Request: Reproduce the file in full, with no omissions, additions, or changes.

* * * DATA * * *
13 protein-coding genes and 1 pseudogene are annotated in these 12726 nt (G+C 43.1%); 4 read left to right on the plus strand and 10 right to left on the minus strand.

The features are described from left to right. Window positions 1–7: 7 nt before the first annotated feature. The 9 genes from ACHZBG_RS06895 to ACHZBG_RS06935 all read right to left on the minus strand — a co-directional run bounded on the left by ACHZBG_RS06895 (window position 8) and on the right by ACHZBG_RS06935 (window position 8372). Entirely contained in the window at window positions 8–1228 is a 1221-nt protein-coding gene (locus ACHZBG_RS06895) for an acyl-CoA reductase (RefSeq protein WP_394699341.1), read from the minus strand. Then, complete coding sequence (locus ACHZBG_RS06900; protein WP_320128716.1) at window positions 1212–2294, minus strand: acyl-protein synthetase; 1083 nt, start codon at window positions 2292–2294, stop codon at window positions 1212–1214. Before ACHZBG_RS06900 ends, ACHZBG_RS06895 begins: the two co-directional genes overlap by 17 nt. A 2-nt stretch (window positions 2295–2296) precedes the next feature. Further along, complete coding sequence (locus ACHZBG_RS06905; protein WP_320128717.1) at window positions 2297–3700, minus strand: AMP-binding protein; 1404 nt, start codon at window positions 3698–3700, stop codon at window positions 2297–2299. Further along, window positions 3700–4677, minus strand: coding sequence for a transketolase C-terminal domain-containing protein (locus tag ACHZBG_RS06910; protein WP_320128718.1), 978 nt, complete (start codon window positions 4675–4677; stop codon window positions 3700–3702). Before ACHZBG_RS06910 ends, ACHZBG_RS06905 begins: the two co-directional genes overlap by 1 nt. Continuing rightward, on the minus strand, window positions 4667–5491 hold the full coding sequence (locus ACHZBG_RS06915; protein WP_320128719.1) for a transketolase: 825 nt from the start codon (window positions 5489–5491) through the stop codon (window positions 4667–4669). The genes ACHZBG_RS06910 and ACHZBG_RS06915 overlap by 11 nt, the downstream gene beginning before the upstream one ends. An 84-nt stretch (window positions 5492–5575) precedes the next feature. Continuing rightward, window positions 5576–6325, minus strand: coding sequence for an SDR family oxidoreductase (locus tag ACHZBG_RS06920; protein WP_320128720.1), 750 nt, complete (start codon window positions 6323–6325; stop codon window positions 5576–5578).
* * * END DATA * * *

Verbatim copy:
13 protein-coding genes and 1 pseudogene are annotated in these 12726 nt (G+C 43.1%); 4 read left to right on the plus strand and 10 right to left on the minus strand.

The features are described from left to right. Window positions 1–7: 7 nt before the first annotated feature. The 9 genes from ACHZBG_RS06895 to ACHZBG_RS06935 all read right to left on the minus strand — a co-directional run bounded on the left by ACHZBG_RS06895 (window position 8) and on the right by ACHZBG_RS06935 (window position 8372). Entirely contained in the window at window positions 8–1228 is a 1221-nt protein-coding gene (locus ACHZBG_RS06895) for an acyl-CoA reductase (RefSeq protein WP_394699341.1), read from the minus strand. Then, complete coding sequence (locus ACHZBG_RS06900; protein WP_320128716.1) at window positions 1212–2294, minus strand: acyl-protein synthetase; 1083 nt, start codon at window positions 2292–2294, stop codon at window positions 1212–1214. Before ACHZBG_RS06900 ends, ACHZBG_RS06895 begins: the two co-directional genes overlap by 17 nt. A 2-nt stretch (window positions 2295–2296) precedes the next feature. Further along, complete coding sequence (locus ACHZBG_RS06905; protein WP_320128717.1) at window positions 2297–3700, minus strand: AMP-binding protein; 1404 nt, start codon at window positions 3698–3700, stop codon at window positions 2297–2299. Further along, window positions 3700–4677, minus strand: coding sequence for a transketolase C-terminal domain-containing protein (locus tag ACHZBG_RS06910; protein WP_320128718.1), 978 nt, complete (start codon window positions 4675–4677; stop codon window positions 3700–3702). Before ACHZBG_RS06910 ends, ACHZBG_RS06905 begins: the two co-directional genes overlap by 1 nt. Continuing rightward, on the minus strand, window positions 4667–5491 hold the full coding sequence (locus ACHZBG_RS06915; protein WP_320128719.1) for a transketolase: 825 nt from the start codon (window positions 5489–5491) through the stop codon (window positions 4667–4669). The genes ACHZBG_RS06910 and ACHZBG_RS06915 overlap by 11 nt, the downstream gene beginning before the upstream one ends. An 84-nt stretch (window positions 5492–5575) precedes the next feature. Continuing rightward, window positions 5576–6325, minus strand: coding sequence for an SDR family oxidoreductase (locus tag ACHZBG_RS06920; protein WP_320128720.1), 750 nt, complete (start codon window positions 6323–6325; stop codon window positions 5576–5578).